Crisis of the Two Constitutions & the Failure of ConservatismMorris van de Camp
Charles R. Kesler
Crisis of the Two Constitutions: The Rise, Decline, & Recovery of American Greatness
New York: Encounter Books, 2021
Charles R. Kesler is a professor of Government at Claremont McKenna College, editor of the Claremont Review of Books, and a member of President Trump’s 1776 Commission. The 1776 Commission, made defunct by an executive order from Senile Joe, was an example of Plato’s Noble Lie, where the elders of society create a myth that makes the people feel good about their polity.
Recently, Kesler has come out with his take on the polarization of American political culture and what to do about it. Kesler points out the dubiousness of the hopeful theory that America would politically unite in the face of a crisis. The disagreements over what to do about the ongoing COVID-19 pandemic roughly match the political divide.
Like Christopher Caldwell, Kesler partially blames this polarization on the United States’ two effective constitutions. But unlike Caldwell, Kesler doesn’t blame the 1964 Civil Rights Act. Instead, Kesler’s second constitution are three waves of liberal interpretation of the actual Constitution: “[T]he liberal storm was already gathering in the 1880s and broke upon that land in the new century’s second decade” (p. 143).
- Woodrow Wilson’s belief that the Constitution was not a document that balanced the rights of factions through “checks and balances” but a “living constitution” that needed to adapt to changing circumstances.
- Franklin Delano Roosevelt’s New Deal. FDR planned to use the government to assure particular socioeconomic outcomes.
- The 1960s style of sex, drugs, and rock and roll social liberalism.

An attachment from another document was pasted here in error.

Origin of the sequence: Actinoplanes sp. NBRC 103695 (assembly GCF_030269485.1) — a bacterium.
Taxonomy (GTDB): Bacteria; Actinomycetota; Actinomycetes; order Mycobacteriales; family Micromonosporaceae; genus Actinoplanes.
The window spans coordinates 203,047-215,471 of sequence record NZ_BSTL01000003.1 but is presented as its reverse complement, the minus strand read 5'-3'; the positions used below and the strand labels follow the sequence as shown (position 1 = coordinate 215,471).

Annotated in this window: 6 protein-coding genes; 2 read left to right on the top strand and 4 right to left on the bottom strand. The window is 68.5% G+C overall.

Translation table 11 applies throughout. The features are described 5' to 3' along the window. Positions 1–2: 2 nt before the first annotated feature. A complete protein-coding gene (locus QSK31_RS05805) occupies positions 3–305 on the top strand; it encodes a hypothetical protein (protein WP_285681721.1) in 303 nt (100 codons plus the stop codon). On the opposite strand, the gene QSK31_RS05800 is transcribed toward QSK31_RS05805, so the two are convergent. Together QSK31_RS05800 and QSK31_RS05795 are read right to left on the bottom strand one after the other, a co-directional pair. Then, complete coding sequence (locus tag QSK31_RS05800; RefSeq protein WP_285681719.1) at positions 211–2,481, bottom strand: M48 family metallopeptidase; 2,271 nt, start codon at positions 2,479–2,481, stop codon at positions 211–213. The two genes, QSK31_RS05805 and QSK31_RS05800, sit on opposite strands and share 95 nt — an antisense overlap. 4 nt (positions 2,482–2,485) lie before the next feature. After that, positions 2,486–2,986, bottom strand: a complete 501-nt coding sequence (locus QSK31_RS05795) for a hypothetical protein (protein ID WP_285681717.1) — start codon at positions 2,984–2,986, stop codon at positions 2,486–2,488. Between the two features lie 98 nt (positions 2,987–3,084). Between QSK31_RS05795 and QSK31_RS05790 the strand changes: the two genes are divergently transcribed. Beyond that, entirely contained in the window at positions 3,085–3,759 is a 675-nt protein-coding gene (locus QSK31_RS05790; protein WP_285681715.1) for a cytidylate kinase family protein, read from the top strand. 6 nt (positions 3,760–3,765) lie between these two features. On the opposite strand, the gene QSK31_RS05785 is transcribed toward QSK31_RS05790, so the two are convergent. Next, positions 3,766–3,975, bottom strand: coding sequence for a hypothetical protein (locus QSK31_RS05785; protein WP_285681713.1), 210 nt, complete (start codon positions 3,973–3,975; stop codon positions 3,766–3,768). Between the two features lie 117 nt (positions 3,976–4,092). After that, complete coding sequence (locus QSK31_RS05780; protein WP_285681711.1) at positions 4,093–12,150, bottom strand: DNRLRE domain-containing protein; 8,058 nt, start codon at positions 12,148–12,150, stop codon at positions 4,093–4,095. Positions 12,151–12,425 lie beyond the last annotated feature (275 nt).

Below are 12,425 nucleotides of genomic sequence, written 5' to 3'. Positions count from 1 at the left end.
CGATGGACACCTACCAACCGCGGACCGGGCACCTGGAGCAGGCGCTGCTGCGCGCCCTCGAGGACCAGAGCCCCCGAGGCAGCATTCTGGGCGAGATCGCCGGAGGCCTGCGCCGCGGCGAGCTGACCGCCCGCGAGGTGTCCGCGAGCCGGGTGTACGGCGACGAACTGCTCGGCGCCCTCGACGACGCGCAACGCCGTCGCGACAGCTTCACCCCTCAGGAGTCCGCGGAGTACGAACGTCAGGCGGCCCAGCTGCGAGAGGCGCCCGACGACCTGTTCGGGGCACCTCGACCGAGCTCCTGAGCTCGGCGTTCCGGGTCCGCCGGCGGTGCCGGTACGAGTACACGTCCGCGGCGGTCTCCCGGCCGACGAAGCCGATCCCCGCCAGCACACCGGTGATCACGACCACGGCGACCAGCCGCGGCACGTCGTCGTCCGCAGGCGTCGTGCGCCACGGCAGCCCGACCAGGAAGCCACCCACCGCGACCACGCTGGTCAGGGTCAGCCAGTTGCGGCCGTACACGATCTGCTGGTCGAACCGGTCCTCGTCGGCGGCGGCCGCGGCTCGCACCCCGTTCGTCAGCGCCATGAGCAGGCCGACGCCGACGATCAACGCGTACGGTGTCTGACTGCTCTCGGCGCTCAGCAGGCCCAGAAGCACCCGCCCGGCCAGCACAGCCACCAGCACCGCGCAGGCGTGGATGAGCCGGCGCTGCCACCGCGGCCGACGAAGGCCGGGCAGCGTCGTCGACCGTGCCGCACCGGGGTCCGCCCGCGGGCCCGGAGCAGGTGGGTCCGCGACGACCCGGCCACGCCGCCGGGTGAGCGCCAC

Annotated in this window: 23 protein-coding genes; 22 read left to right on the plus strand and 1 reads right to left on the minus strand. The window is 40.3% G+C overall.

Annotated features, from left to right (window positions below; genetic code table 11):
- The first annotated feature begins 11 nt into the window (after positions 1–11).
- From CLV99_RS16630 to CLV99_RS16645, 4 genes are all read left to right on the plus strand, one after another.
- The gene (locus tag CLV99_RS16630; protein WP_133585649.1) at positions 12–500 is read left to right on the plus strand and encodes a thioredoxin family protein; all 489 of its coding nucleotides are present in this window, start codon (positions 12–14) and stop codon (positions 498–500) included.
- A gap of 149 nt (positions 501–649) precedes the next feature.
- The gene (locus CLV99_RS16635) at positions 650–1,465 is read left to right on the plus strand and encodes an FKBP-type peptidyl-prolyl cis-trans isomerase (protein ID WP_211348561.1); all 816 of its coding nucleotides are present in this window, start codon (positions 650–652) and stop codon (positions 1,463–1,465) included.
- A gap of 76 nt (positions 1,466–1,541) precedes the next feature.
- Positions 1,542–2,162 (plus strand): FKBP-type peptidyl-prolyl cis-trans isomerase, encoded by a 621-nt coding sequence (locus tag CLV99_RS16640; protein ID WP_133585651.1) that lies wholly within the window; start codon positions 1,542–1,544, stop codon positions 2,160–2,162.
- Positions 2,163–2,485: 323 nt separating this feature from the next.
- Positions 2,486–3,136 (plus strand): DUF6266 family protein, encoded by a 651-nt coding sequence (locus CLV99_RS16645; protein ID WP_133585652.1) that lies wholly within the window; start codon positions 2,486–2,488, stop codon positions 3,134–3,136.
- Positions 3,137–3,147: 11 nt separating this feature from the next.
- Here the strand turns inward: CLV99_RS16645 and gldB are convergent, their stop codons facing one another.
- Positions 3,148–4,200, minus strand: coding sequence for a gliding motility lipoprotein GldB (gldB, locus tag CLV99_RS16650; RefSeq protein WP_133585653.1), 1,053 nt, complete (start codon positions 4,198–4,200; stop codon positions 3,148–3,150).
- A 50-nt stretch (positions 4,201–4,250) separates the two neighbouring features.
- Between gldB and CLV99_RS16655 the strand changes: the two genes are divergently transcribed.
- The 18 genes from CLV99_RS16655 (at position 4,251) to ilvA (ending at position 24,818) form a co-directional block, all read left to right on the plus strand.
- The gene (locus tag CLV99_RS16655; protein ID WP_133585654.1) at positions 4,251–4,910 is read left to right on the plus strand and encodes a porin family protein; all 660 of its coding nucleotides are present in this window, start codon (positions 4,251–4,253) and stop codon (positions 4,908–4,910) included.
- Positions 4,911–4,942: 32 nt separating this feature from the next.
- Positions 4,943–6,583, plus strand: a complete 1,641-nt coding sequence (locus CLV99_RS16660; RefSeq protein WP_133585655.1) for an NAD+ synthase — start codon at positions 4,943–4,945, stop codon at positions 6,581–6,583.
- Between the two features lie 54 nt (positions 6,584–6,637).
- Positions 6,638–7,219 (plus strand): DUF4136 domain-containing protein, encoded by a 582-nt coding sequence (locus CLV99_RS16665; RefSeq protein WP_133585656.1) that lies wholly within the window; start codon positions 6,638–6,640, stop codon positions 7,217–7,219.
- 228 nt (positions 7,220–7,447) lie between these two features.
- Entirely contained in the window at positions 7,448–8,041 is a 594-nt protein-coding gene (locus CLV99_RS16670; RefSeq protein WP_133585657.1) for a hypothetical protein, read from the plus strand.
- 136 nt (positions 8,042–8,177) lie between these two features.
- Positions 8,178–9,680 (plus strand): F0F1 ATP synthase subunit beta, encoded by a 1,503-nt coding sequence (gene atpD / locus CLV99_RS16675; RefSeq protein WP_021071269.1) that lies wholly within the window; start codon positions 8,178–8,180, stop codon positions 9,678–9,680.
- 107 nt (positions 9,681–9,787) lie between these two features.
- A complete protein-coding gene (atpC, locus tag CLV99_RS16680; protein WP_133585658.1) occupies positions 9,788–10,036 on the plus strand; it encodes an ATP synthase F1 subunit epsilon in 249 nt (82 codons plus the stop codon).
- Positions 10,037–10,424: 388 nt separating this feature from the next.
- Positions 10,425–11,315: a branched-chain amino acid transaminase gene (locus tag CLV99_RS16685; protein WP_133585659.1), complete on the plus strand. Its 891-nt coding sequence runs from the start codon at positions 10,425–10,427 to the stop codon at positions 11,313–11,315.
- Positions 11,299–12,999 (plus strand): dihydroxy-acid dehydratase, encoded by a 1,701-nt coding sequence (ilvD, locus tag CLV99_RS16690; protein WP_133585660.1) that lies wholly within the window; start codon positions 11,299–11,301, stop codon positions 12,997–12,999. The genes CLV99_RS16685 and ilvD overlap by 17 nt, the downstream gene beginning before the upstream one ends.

According to Kesler, the key difference between the progressivism of the past and the three waves of liberalism are that
Previous reform movements in America aimed at ameliorating specific evils, like slavery, intemperance, or a prolonged agricultural depression, through specific measures, like abolition, Prohibition, or “free silver.” Broader and deeper waves of political discontent tended to assume an overtly constitutional shape — like the Philadelphia Constitution itself, or the Bill of Rights, or the post-Civil War amendments. Modern liberalism is something else again. Over the twentieth century liberalism declared in favor of many specific reforms, some of them very sensible, but it was never defined by any of them. Its goal was reform without end: a continual, guided progress into a better future” (p. 144).
In Part Three of his book, Kesler critiques conservatism; roughly the “conservatism” of William F. Buckley, libertarians, and social conservatives that were evangelical Protestants or ethnic Catholics. One problem is that these groups actually have considerable differences. When the Cold War ended, they didn’t create a new ethos going forward. The Contract with America was not a clear moral call for action.
Kesler is critical of the George W. Bush doctrine, where “compassionate conservatism” compassionately led to endless wars in the Middle East. The Great Recession was the result of Bush “compassionately” encouraging feckless borrowers to get mortgages they couldn’t possibly manage.